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Category: Desserts

Tarte Tatin

Tarte Tatin
Kirk McKoy / Los Angeles Times

When I was in my 20s, studying wine and living on very little money in Paris, I couldn't afford to eat in real restaurants very often. But I'd stop at a favorite wine bar a couple of times a week. ... Read more

Total time: 1 1/2 hours, plus chilling and cooling times | Makes 1 (9-inch) tart
Note: Investigate the heirloom apples at the farmers market, asking the farmer's advice about baking apples. Golden Delicious is a classic apple for this tart, but you can also use Pippin, Cox, Granny Smith and especially Braeburn, if you can find it. Note too that you don't have to use a copper pan. A cast-iron pan (or any heavy skillet that can go into the oven) works just as well. Caution: If the flame is too low, the apples will start giving up their juice before the caramelization takes place and it will be hard to get that characteristic deep amber color.

Pate brisee

  • 1 cup flour
  • Pinch of salt
  • 6 tablespoons chilled butter
  • 3 tablespoons ice water, more if needed

Step 1In a bowl, combine the flour and salt. Cut the butter into half-inch pieces. Using a pastry blender or two knives, cut the butter into the flour until the butter is the size of peas. Sprinkle over the ice water, a tablespoon at a time, fluffing with a fork, until the dough sticks together when you try to form a ball. Form into a flat disk and cover with plastic wrap. Refrigerate for at least a half hour.

Tarte Tatin

  • 6 tablespoons butter
  • 1/2 cup sugar
  • 8 to 10 (5 pounds) Golden Delicious or similar apples, peeled, cored and halved
  • Prepared pate brisee
  • Creme fraiche or crema Mexicana

Step 1In a copper tarte Tatin pan or cast-iron skillet, mix the butter into the sugar with your fingers. Spread it out in an even layer over the pan. Starting at the outside, place the apple halves standing up in the butter-sugar mixture, each fitting into the next as if they were spooning. Fit as many halves as you can into the center. And don't worry about the fact that the apples are taller than the pan; they'll shrink down as they cook.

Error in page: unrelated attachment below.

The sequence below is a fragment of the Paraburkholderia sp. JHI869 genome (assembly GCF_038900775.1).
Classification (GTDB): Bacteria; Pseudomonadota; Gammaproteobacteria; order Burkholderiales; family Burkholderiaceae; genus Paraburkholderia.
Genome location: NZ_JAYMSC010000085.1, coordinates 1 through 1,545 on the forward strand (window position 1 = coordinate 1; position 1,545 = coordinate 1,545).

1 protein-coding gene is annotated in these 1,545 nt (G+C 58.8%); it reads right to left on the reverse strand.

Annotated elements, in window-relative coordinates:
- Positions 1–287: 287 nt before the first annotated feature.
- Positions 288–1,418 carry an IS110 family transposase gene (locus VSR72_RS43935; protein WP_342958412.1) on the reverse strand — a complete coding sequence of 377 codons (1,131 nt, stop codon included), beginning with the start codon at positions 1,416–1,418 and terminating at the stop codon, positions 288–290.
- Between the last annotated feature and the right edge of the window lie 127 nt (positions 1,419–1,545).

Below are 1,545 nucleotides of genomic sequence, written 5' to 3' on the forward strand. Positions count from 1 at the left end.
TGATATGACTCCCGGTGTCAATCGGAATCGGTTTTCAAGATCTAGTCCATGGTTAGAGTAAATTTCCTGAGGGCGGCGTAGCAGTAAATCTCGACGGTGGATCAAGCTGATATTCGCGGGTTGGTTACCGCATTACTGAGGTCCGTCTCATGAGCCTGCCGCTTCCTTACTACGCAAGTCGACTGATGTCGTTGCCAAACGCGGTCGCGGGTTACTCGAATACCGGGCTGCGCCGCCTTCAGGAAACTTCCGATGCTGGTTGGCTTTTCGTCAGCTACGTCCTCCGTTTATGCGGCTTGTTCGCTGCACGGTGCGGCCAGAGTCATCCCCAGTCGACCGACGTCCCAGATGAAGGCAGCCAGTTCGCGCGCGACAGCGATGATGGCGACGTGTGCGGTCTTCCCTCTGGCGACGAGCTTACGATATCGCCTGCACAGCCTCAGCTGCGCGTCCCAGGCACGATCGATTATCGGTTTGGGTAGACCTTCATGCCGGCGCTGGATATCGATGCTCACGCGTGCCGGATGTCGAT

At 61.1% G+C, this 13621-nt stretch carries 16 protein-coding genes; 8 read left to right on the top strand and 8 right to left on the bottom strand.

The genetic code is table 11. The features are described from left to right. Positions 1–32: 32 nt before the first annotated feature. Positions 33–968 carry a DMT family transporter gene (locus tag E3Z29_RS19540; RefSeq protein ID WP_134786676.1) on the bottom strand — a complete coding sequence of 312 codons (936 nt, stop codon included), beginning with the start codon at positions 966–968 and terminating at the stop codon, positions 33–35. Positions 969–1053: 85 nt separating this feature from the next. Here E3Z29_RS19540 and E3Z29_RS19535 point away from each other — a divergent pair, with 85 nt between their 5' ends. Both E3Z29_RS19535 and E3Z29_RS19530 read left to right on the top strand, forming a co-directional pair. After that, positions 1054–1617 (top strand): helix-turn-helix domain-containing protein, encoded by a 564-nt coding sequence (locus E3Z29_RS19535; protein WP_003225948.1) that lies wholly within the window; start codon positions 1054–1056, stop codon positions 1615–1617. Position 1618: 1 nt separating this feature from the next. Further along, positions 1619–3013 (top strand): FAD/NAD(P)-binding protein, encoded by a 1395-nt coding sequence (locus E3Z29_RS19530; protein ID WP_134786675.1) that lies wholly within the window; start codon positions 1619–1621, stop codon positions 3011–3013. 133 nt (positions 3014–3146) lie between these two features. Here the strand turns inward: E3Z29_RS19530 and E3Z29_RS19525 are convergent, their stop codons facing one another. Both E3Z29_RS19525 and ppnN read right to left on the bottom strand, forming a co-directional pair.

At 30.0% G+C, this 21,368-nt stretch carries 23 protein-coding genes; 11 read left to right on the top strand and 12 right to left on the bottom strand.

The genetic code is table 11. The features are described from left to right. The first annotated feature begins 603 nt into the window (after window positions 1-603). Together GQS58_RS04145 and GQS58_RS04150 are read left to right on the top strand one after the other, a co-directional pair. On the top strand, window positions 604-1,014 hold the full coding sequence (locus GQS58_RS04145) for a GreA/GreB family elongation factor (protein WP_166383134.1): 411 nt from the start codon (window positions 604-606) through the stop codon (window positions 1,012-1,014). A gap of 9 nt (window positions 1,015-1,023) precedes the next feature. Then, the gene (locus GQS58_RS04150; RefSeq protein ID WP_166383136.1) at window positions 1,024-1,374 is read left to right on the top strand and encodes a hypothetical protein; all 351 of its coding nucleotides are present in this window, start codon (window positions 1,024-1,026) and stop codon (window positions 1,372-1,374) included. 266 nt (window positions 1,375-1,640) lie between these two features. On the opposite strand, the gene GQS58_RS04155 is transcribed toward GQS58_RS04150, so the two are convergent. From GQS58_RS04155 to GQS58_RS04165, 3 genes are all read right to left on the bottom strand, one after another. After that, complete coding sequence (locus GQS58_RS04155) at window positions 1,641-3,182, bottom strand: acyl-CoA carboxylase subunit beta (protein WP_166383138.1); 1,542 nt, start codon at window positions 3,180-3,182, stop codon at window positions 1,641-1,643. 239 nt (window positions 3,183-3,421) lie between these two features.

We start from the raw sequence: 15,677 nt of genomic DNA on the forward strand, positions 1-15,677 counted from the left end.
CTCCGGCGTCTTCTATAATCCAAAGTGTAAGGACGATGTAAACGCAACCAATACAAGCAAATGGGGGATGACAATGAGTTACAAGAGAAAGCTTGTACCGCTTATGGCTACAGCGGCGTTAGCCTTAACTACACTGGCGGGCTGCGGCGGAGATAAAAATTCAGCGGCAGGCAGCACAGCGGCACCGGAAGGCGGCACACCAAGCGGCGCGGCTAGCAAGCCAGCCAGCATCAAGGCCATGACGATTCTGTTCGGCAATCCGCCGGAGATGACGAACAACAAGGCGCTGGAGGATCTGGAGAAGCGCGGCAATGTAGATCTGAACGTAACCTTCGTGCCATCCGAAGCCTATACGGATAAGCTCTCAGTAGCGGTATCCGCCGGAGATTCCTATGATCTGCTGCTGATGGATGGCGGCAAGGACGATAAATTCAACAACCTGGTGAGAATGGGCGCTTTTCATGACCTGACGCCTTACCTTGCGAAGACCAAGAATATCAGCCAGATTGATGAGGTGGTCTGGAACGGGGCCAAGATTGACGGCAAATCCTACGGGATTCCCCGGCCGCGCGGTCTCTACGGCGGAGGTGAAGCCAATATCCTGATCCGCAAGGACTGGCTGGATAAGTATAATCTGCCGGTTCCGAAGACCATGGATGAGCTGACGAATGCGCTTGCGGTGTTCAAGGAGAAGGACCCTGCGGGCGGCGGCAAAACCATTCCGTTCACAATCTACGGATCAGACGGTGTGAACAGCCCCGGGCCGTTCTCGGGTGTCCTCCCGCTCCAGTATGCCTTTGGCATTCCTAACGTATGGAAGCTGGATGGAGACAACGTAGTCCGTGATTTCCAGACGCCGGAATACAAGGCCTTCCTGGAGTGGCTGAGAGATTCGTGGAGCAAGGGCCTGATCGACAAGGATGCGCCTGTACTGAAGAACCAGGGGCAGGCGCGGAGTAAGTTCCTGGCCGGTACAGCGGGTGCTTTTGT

Step 2Place the pan or skillet on a burner turned to high and cook until the butter-sugar mixture bubbles up between the apples and turns a medium amber. This can take 15 to 25 minutes. Don't be afraid. The only mistake you can make is keeping the flame too low so the juice exudes from the apples before the sugar is caramelized. As the bottom of the apples soften, press down with a wooden spoon or spatula.

Step 3Heat the oven to 400 degrees.

Step 4Remove the pan from the heat and set aside to cool slightly while you roll out the pastry dough.

Step 5On a floured board, roll out the pastry to about 12 inches in diameter. Carefully place on top of the caramelized apples, trimming so there's just an inch or so as border. Tuck the border in around the apples.

Step 6Place the pan on the middle rack of the oven and bake for 35 to 40 minutes until the pastry is set and browned.

Step 7Cool the tart in the pan. Just before serving, warm the tart on the stovetop. Place a serving plate on top and invert the tart onto the plate. Serve in wedges with a big dollop of creme fraiche or crema Mexicana. (If you use crema Mexicana, add a pinch of sugar to counterbalance its tartness.)

Each of 8 servings:
374 calories; 2 grams protein; 5 grams carbohydrates; 4 grams fiber; 18 grams fat; 11 grams saturated fat; 46 mg cholesterol; 37 grams sugar; 20 mg sodium.
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